© Guardian photo by Jim Day
Rick Goodwin, national manager of 1in6 Canada, says good therapy can diminish the distressing elements connected to past abuse but cautions a person has to "go through hell to find recovery.''
Imagine a sign, hanging prominently outside a building in Charlottetown, calling out clearly to men who had been sexually abused as children or sexually assaulted as adults.
Rick Goodwin not only envisions such a beacon, he is actively promoting the concept here and Canada-wide.
Goodwin is a registered social worker behind a national initiative called 1in6 Canada — a comprehensive, two-day training program designed to enhance effective engagement with men who have had unwanted or abusive sexual experiences in childhood.
He spoke with The Guardian after providing the training conference in Charlottetown last week to almost 100 local service providers, a group including healthcare professionals, counselors, justice workers and Victim Services workers.
Goodwin stresses the need to contour programming to serve men, and then shout it’s availability from the rooftops. Men in need of help need to know that services exist for them, and for them specifically.
Goodwin sees the need for a shingle that conveys a welcoming place for men where they can receive the best service, treatment or other assistance needed to get through such a heavy, at times crippling, life issue.
“Until we do that, it will be difficult for men to come out of the woodwork,’’ says Goodwin, who co-authored in 2009 the guidebook Men and Healing: Theory, Research and Practice with Male Survivors of Childhood Sexual Abuse.
Many men, for many reasons, do not reach out for help.
A concerted effort is being made to change this culture of silent shame on Prince Edward Island.
Sigrid Rolfe, organizational coordinator of the P.E.I. Rape and Sexual Assault Centre, says a timely research project called Enhancing Services for Male Survivors of Sexual Trauma on P.E.I. was launched in October 2012 with funding from the Department of Justice Canada.
“I think there was just a growing awareness and acknowledgement of the fact that there’s a lot of men out there needlessly suffering,’’ says Rolfe. “We needed to understand this more and find ways to better engage men.’’
So input was sought from male survivors of sexual assault/abuse through a survey conducted in May 2013. Thirty-eight male survivors completed the survey, a much stronger participation than Rolfe anticipated.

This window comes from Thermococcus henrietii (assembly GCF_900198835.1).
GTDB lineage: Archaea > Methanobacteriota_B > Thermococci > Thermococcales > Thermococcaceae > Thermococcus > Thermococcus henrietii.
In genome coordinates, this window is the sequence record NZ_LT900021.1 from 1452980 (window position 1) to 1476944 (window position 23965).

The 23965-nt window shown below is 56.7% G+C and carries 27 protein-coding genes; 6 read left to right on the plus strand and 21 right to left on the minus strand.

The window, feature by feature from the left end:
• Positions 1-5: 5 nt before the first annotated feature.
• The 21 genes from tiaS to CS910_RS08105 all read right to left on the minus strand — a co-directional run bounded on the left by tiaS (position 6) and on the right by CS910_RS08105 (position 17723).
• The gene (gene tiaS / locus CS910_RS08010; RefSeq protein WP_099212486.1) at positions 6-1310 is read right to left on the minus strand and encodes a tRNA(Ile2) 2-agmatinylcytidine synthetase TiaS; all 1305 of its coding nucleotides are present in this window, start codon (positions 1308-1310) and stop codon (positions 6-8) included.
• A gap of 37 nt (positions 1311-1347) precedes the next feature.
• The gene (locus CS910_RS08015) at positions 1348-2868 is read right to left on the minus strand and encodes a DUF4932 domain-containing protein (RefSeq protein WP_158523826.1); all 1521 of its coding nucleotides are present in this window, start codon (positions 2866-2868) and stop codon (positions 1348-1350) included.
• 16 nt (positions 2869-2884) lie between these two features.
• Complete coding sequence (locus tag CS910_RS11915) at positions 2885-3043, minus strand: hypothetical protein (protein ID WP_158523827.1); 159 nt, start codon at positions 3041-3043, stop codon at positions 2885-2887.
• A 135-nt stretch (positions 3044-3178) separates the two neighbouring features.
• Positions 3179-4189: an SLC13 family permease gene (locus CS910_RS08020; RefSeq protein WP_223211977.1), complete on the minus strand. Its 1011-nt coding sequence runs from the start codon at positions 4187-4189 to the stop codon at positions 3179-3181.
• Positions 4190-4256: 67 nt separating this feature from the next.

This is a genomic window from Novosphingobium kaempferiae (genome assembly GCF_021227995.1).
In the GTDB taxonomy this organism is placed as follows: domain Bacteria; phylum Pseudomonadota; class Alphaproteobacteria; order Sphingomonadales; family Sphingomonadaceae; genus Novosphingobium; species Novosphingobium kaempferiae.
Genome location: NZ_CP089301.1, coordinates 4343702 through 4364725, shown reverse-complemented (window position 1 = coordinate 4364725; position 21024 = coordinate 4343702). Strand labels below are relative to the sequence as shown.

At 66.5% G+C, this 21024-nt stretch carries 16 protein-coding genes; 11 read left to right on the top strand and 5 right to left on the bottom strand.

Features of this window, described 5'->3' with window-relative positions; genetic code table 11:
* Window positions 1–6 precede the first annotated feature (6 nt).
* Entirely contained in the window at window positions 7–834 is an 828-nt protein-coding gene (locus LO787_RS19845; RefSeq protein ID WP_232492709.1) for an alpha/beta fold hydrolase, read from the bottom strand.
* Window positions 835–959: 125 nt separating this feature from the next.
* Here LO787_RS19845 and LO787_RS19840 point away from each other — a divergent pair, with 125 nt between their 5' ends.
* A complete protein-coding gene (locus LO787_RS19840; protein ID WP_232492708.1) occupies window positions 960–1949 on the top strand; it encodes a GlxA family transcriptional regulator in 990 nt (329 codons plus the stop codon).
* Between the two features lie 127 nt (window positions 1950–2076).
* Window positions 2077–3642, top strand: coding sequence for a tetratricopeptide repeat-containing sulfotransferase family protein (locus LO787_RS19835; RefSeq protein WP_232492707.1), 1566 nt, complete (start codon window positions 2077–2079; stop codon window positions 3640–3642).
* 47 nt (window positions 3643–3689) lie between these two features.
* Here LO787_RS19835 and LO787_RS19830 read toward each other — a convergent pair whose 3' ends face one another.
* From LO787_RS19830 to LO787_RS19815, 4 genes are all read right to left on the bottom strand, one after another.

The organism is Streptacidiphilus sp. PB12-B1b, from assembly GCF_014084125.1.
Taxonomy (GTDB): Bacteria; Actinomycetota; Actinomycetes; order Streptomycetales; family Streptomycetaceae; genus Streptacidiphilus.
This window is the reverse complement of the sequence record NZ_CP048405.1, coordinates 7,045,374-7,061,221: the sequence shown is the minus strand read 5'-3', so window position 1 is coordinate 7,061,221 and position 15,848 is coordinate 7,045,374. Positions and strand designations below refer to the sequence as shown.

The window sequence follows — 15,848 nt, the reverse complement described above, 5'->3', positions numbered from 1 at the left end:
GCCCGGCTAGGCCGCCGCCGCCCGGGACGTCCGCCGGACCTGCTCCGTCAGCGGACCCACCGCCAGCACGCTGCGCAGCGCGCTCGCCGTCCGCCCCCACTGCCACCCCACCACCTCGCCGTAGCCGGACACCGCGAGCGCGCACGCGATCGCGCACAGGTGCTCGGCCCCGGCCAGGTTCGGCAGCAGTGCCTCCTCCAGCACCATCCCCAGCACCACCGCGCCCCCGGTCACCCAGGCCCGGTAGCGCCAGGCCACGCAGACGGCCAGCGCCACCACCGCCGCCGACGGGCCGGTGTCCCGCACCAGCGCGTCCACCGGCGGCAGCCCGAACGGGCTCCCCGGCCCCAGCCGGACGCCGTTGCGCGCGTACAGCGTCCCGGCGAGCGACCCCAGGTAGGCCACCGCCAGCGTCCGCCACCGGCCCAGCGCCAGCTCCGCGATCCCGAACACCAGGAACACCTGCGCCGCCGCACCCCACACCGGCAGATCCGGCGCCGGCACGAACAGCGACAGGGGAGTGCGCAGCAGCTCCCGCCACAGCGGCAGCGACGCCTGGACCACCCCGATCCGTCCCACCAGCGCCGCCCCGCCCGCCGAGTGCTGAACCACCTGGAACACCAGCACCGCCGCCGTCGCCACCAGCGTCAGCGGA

Respondents listed among the barriers and challenges for male survivors to access services and supports on P.E.I. as embarrassment, shame, fear and stigma.
“Well we know there’s incredible shame with the experience of abuse and shame as emotion results in hiding essentially,’’ says Goodwin. “So there are a lot of very valid reasons why men will continue to hide this issue from those who love them.’’
Respondents also cited a lack of awareness of what services and supports are available as well as a lack of male specific services as keeping them from seeking help. Some shared additional thoughts on services and supports they would like to see on P.E.I., including peer support groups and more outreach services.
“I want to see everyone healthy: men or women. It’s not a gender thing. Because if we’re not all healthy, we all pay the price.’’Sigrid Rolfe, organizational coordinator of the P.E.I. Rape and Sexual Assault Centre
Some of what the male survivors say is lacking, however, is readily available, says Rolfe.
For instance, Victim Services can assist male survivors in pursuing legal action against their abuser.
Rolfe says only about one in 15 clients at the P.E.I. Rape and Sexual Assault Centre is male. She encourages men to reach out to the centre. There is no waiting list.
Call 368-8055 to receive help through the centre or to be directed to the most appropriate resource, such as Community Mental Health, Catholic Family Services or Victim Services. Callers will be asked to leave contact information but the call will be promptly returned.
“I want to see everyone healthy: men or women,’’ says Rolfe. “It’s not a gender thing. Because if we’re not all healthy, we all pay the price.’’
Goodwin says many, many men are in need of help. He estimates more than three million Canadian males have been victims of abuse, thus the name 1in6 Canada for the program he serves as national manager.
“That’s a big number for sure,’’ he says. “And you think of the social problems that untreated trauma causes: family break-up, family violence, addiction.’’
Goodwin wants victims that are hesitant to seek help to realize that trauma recovery works, but not without time, effort and plenty of pain.
“Good therapy can diminish much, if not all, of the distressing elements that’s connected to the past abuse,’’ says Goodwin. “But it is an experience of going through hell. You have to go through hell to find recovery.’’
A workshop presented last fall presented the findings from the male survivor survey as well as the service provider survey conducted in the first two months of 2013. Rolfe says three areas emerged as requiring attention and action:
— A need to raise awareness about the realities of male victimization in order to break down barriers and reduce stigma and shame for men.
— A need to provide training for service providers to become better informed about male victimization.
— A need to develop direct therapeutic services for men in a safe and male friendly environment.
Time - and the ability to tap into funding - will tell how well these areas are addressed, suggests Rolfe.
Mike Avery, a survivor of childhood sexual abuse, lauds the efforts of the P.E.I. Rape and Sexual Assault Centre. However, he wants to see more concrete action.
“We’re (heading) in the right direction,’’ says Avery, who sits on the Provincial Child Sexual Abuse Advisory Committee.
“We just need to do more ... victims need help today, not tomorrow or the next day.’’